Some food, some drink.
Spring Break Cooking for the Kids: Trail Mix and Cereal Breakfast Bars.
It's spring break, and my first grade son is climbing the walls looking for things to do that don't involve the humdrum of the daily school ritual. After flipping to the crafts section in his new issue of Big Backyard, the boy brought a recipe for cereal breakfast bars to my attention from his favorite periodical, and I couldn't say no. These homemade cereal breakfast bars carry the theme of that classic trail mix trinity of peanuts, raisins and M&Ms, and bind it together with the perfectly sweet combination of peanut butter and honey.
These come together so quick and easy that a video seemed appropriate. Be sure to scope my the companion video published with The Hays Daily News to see me throw this recipe together in darn near real time!
In an age where everyone's picking up Kindles and iPads to do their reading, I still think that there's a place for the print magazine, specifically where my kids are concerned (anyone who's wiped peanut butter and jelly fingerprints off their tablet can attest to this). My son has a dead tree subscription to the World Wildlife Federation's Big Backyard Magazine, and it always gets read cover to cover. While my son was flipping thru a recent addition, he found a recipe in the craft section for a peanut butter breakfast bar. As you could probably guess. I was immediately met with queries as when we were gonna make these. Being spring break for my son, coupled with the fact that peanut butter is an outlawed food in his school (I have a very libertarian-esque opinion on that; don't get me started), I couldn't help but wanna whip up a batch for the little guy.
The recipe as wrote was pretty lean on details, but as I've made no-bake granola bars before, modifications and substitutions are a no-brainer. Because the recipe in the magazine doesn't make reference to any specific cereals, fruits, or nuts, I'm taking the opportunity to nail those down. Growing up, just about every snack/trail mix I ever ate was guaranteed to have raisins, peanuts and M&Ms. It's a cheap and solid combination, so I figured why not run with it?
Recipe: Jump to the detailed recipe. (or, keep reading for the gist of it) -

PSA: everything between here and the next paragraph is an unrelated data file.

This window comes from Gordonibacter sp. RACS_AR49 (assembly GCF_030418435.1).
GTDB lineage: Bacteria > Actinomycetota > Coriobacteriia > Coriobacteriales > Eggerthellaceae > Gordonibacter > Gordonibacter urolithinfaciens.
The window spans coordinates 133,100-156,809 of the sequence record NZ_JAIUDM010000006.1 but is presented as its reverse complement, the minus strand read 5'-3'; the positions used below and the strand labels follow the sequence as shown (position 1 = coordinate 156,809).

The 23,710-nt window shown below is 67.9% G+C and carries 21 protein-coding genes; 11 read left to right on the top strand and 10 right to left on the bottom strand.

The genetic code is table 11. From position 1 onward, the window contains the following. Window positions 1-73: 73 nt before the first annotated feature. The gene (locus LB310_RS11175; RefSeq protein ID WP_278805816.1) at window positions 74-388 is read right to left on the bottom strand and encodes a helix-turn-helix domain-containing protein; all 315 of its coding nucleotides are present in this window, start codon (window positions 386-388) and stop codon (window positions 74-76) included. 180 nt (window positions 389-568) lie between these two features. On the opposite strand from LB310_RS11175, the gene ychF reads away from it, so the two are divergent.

In a microwave-safe container, nuke the butter, and peanut butter for about 30 seconds, or until the butter is melted. Stir in the honey, and fold the hot mess into the cereal. Once integrated, mix in the nuts and raisins, and then press into an 8 inch square baking dish fitted with a parchment sling. Top with the mini M&Ms and press them into the top with a bit of parchment. Take the pan to the freezer for about 15 minutes or until the bars are set. De-pan and cut into desired portions. Store in the fridge until ready to eat.
- I know this recipe came out of a kid's magazine, but for crying out loud, let's have some supervision here. We're talking about a slurry of hot fat and sugar coming out of the microwave; and while I'd gladly let my kids choose ingredients and measure, dad's handling the hot stuff.
- If you make a lot of brownies, then you know how handy it can be to lay down a parchment sling in your pan before you get started. A spritz of cooking spray will keep it in place, and also allow you to de-pan and re-pan as needed.
- A piece of parchment will also help to press the M&Ms into the warm pan o' bars. Or you cold simply mix the candies in if you're not a stickler for presentation (like yours truly).
- Because the majority of the sugar in these comes from honey, this is a bar that doesn't do so well as it warms up. Plan to keep anything that doesn't get eaten in the fridge. If you want something a bit more durable, I bet a 50/50 mix of honey and sugar would get you a little more stability out of the fridge, and I think if I made it again, I'd go thataway.
- At first glance I could tell that there wasn't enough mix-in goodies in this recipe. I upped the proportions from a quarter to a third cup, and if you like 'em crazy full of stuff, then you could probably even go half cups of peanuts and raisins each with little degradation in structural integrity.
- While a pizza wheel will suffice, if you want uniformly cut bars, you're gonna need a big ol' knife. The secret to making straight cuts is to make as few as possible. Case in point: across an 8 inch square pan, my 10 inch chef's knife (much like this one) has blade to spare. Just make sure to pull the bars from the pan before cutting. The sound of a sharp knife clinking across the bottom of a Pyrex baking dish is not a happy sound.
This is a recipe where flexibility rules that day. With vague ingredient listings of "cereal", "dried fruit", and "nuts" in the original recipe, there's a lot of latitude for creativity. As far as taste goes, unique sweetness of the honey always pairs great with peanut butter, and I'm personally a big fan of chocolate and raisins (Chunky bar, anyone?). And while the recipe was probably written with kids in mind, I caught my peanut butter and chocolate-smitten significant other sneaking bars out of the fridge on more than one occasion.
If I had one gripe about these breakfast bars, it'd be how fast the fall apart after they come out of the fridge; but don't let that stop you from trying them. When made ahead of time, they make for a super-quick breakfast when paired with a smoothie, and they'd also work great as an after-school snack.